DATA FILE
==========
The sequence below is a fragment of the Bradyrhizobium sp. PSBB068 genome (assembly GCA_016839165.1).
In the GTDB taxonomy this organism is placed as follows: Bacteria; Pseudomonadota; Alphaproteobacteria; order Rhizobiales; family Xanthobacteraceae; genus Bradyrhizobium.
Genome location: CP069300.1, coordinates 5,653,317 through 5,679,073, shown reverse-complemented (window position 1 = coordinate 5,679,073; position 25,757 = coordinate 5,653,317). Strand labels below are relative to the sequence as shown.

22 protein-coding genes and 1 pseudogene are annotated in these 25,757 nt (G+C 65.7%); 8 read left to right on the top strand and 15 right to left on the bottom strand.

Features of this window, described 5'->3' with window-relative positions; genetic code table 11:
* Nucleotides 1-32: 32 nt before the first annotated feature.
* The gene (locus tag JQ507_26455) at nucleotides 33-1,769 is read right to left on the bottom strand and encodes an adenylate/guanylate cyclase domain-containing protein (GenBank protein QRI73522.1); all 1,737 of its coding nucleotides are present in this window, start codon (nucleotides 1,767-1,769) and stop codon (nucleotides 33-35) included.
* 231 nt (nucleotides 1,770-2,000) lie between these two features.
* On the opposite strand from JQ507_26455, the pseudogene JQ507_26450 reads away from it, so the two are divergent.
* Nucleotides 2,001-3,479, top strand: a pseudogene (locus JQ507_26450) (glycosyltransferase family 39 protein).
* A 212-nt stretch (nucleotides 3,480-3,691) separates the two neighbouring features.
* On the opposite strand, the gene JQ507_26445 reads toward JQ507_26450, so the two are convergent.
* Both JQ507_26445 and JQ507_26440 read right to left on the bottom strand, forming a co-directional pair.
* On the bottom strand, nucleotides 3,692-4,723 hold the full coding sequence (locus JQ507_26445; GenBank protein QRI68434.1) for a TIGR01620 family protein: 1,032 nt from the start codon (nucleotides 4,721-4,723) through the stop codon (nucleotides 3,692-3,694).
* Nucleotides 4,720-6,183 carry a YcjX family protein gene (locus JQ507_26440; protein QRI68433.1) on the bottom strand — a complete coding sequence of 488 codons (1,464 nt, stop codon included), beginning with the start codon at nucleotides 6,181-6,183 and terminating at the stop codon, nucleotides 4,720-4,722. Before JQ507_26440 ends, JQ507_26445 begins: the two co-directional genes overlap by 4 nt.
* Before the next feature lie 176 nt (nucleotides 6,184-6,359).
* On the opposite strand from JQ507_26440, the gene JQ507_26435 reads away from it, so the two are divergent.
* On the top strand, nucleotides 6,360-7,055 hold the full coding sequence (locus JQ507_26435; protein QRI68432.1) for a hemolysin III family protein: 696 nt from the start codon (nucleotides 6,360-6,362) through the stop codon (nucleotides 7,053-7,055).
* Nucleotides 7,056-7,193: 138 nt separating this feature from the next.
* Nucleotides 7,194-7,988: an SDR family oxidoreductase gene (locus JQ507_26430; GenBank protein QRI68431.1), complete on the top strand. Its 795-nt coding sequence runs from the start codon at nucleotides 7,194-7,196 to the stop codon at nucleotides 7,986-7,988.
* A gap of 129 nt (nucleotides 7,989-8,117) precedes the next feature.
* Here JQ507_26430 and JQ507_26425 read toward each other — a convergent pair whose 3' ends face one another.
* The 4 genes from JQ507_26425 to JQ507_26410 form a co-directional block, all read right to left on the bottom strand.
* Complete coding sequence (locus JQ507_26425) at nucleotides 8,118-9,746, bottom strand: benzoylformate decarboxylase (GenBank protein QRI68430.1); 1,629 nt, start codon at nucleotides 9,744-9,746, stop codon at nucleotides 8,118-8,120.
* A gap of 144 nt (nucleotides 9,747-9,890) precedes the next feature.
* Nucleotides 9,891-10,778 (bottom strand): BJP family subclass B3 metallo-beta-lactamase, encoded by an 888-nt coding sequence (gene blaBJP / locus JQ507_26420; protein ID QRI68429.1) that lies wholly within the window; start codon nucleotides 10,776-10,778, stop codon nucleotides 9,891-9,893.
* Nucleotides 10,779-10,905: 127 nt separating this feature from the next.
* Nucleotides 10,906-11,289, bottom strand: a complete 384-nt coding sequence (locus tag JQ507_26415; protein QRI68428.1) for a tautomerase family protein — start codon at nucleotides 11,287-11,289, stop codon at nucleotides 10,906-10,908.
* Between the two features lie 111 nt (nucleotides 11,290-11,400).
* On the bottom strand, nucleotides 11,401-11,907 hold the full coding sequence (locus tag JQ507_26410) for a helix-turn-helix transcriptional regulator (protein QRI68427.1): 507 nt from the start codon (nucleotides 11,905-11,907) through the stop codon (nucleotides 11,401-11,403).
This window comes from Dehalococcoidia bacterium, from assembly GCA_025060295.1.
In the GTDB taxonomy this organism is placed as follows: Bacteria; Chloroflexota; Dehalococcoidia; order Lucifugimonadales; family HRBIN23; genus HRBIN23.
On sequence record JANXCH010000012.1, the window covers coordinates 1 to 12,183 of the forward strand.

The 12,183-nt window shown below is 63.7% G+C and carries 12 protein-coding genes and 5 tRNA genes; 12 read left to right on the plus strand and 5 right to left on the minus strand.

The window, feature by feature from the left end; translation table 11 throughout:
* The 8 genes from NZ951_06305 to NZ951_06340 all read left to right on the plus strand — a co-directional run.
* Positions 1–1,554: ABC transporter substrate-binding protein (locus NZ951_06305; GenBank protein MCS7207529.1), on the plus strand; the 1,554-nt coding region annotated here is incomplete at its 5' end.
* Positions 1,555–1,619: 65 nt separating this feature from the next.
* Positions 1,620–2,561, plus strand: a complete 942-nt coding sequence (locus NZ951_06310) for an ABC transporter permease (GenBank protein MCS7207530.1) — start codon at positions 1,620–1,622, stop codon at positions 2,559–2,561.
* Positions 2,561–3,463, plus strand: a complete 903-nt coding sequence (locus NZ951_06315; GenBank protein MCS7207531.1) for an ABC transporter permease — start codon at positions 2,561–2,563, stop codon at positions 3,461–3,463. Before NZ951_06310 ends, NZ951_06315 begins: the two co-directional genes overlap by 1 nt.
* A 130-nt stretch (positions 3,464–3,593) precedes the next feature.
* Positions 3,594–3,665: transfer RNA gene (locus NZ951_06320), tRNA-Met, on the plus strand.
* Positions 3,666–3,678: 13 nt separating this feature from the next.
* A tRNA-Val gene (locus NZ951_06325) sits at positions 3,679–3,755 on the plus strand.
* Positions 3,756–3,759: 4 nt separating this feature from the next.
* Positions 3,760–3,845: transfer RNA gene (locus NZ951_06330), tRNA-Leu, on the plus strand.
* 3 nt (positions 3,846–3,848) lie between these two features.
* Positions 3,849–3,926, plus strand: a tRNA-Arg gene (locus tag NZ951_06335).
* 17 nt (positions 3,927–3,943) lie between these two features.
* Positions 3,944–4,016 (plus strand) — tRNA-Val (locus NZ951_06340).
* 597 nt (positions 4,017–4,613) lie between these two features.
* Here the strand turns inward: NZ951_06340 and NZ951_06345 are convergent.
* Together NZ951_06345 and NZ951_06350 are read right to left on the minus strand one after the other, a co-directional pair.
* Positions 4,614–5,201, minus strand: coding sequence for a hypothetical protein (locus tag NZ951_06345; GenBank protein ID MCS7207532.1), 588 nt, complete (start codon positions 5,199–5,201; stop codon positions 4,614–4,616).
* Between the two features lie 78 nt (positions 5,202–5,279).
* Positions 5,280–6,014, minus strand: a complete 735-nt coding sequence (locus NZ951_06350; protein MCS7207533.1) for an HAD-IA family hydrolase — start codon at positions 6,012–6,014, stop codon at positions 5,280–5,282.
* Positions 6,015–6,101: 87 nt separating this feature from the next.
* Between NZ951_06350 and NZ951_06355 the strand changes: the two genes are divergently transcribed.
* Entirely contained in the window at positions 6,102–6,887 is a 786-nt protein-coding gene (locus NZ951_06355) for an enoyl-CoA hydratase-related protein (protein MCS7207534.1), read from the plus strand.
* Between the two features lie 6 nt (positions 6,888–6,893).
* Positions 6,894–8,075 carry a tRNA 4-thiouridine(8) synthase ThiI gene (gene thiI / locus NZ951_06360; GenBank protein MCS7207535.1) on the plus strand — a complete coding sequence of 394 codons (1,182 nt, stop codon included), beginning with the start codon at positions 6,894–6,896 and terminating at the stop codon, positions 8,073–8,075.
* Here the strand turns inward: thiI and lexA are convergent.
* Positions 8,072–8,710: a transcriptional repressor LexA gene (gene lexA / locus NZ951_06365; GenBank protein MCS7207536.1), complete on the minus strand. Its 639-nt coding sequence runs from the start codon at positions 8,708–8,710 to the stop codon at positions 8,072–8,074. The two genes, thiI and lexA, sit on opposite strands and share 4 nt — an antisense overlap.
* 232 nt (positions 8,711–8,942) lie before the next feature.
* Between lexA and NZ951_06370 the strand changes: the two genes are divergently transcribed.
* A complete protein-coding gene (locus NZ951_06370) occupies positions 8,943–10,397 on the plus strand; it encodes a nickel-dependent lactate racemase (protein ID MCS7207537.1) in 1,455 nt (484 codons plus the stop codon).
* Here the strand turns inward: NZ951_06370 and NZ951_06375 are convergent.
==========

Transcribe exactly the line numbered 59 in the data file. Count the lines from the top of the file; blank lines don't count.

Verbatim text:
* Entirely contained in the window at positions 6,102–6,887 is a 786-nt protein-coding gene (locus NZ951_06355) for an enoyl-CoA hydratase-related protein (protein MCS7207534.1), read from the plus strand.